Commonly seen name variations will involve the adding, subtracting or exchanging of a letter or letters. Certain “red flags” that suggest the need for a far closer check of the claimant’s identity include the inability to produce any formal picture ID – or – the production of out-of-state laminated ID cards that have been purchased either by mail or in specialty shops. Middle-aged claimants with brand new Social Security cards or other new appearing identification may also be suspect. Indexing Gypsy claimants calls for a sharp eye for detail and plenty of tenacity. The telltale “front” addresses, rented phone lines and multiple claims can help an investigator identify suspected fraud, but sufficient proof is another matter altogether. Remember that these naming practices are sometimes designed to isolate and protect individuals within the Gypsy community from the general public. When fraud becomes apparent, this can make the investigator’s job more challenging than ever.
COMMON AMERICAN GYPSY (ROM) NAMES (Typically third or fourth generation USA)
Adams, Adamo, Angelo, Bellao, Bimbo, Bimoso, Black, Bumbalow, Buster, Butch, Christo, Christin, Cooper, Cord, Costa, Costello, Dimitro, Demetro, Eli, Ely, Evans, Frank, George, James, Jeffrey, Jennings, John, Johns, Johnson, Johnston, Jones, King, Lane, Lee, Leo, Marino, Marks, Martin, Metlo, Metlow, Miguel, Milano, Miller, Mitchell, Mitlow, Montes, Nicholas, Nichols, Powers, Reaves, Reed, Reid, Ristich, Ristick, Risti, Ristie, Ross, Scott, Signo, Smith, Stanley, Steve, Stevens, Stevenson, Stoaka, Stokes, Tan, Tani, Thompson, Tene, Tom, Uanno, Udo, Ulrich, Urich, Wanko, Wasso, White, Williams, Wilson, Wood, Yonko, Zeko, Ziko, Zitko.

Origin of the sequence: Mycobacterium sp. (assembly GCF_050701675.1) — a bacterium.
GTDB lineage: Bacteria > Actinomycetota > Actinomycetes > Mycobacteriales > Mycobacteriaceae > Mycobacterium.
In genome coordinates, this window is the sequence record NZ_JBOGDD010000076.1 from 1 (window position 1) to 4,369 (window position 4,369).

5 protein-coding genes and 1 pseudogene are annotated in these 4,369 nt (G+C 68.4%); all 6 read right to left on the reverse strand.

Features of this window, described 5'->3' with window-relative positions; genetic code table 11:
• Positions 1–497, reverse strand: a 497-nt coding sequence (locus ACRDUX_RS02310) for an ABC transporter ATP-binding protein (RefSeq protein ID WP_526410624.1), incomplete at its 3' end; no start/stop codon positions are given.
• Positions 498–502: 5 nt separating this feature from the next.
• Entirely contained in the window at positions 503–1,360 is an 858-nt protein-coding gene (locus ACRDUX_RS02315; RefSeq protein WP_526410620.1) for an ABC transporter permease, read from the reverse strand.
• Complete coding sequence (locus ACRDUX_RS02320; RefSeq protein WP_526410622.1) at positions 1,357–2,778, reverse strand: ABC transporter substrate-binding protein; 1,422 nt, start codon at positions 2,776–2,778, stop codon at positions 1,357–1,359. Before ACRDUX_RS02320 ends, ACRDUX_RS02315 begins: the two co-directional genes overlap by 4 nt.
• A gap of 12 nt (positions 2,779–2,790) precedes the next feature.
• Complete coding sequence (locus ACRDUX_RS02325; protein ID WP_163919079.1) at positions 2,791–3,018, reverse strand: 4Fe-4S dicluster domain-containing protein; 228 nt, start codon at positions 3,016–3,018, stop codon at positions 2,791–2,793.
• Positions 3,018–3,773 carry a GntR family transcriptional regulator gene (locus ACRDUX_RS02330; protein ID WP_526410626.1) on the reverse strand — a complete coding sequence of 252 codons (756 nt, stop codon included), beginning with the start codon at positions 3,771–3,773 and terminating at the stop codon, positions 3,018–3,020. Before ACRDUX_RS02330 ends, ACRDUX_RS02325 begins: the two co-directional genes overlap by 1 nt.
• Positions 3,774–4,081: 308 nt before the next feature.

COMMON TRAVELERS NAMES (English, Irish, Scottish Tinkers)
Baillie, Bishop, Boswell, Burke, Carroll, Collins, Corrigan, Costello, Gorman, Gregg, Halliday, Harrison, Holiday, Johnson, Johnston, Keith, Mack, McDonald, MacDonald, McGavin, McMillan, Muholland, O’Hara, Parks, Reid, Reilly, Riley, Scott, Sherlock, Small, Smalley, Stanley, Stewart, Wells, Williams, Williamson.
EASTERN EUROPEAN STYLE NAMES Yugoslavian, Polish, Romanian, etc. (Typically first generation USA) Yugoslavian:
Angelo, Bogdanov, Corsi, Denikov, Djenikov, Dobobrov, Dobrou, Domanoff, Dragon, Genisov, Ginisov, Genison, Grujic, Ischn, Iunov, Ivanon, Ivanov, Ivanovi, Jansen, Jeneko, Josipovic, Jovanovic, Knapek, Komarov, Konovalov, Konstantinov, Korotkov, Krietzman, Kuznikov, Kwiek, Lucki, Marko, Martinov, Miramarr, Moro, Muhmaremi, Nonro, Nunro, Pavlov, Petrov, Petrovic, Pirvu, Ptrov, Rodijekov, Rodikov, Romanov, Sadrinovic, Sarov, Slavic, Teikin. Polish, others: Andrzej, Bamberger, Bambula, Barbinski, Barczewska, Barczewski, Bogdanowicz, Brzezinska, Brzezinski, Ciecierska, Ciecierski, Cybulska, Dabrowska, Danielewicz, Danis, Debowska, Debowski, Dembrowski, Demetro, Dolinska, Dolinski, Donbrowski, Dytlow, Frydrych, Gembec, Glowacka, Glowacki, Gowman, Grabowska, Grabowski, Horvath, Jablonska, Jaworska, Joblowski, Jodlowski, Kaczmerek, Kaminska, Kaminski, Kolompar, Kosinowski, Koval, Kovansa, Kowalska, Kowalski, Kozlowska, Koznof, Koztovcka, Kruzik, Ktos, Kurczynska, Kwiatkowski, Lakaposz, Lakatos, Lakatosz, Majewska, Majewski, Malinowska, Malinowski, Mankiewick, Markowska, Markowski, Novak, Nowak, Ostrowski, Packowska, Packowski, Palkowski, Parczewska, Parczewski, Pawlowska, Pawlowski, Pihik, Polanski, Rapacinska, Rapacinski, Rosiewicz, Rozycki, Rybicki, Sabo, Sak, Slavak, Slavic, Sloska, Stefan, Stojka, Tabaczek, Telesz, Wackowska, Wackowski, Wisniewska, Wloch, Zielinska, Zielinski.
*Note: Not everyone having one of these names is of gypsy descent – and not all those of gypsy descent carry one of the above listed names.
There are 15 “It’s All in a Name” articles available in the johncooke.com website archives. Indian? Russian? Hispanic? They’re all there!
Good Old Boy (American)
And probably a few more …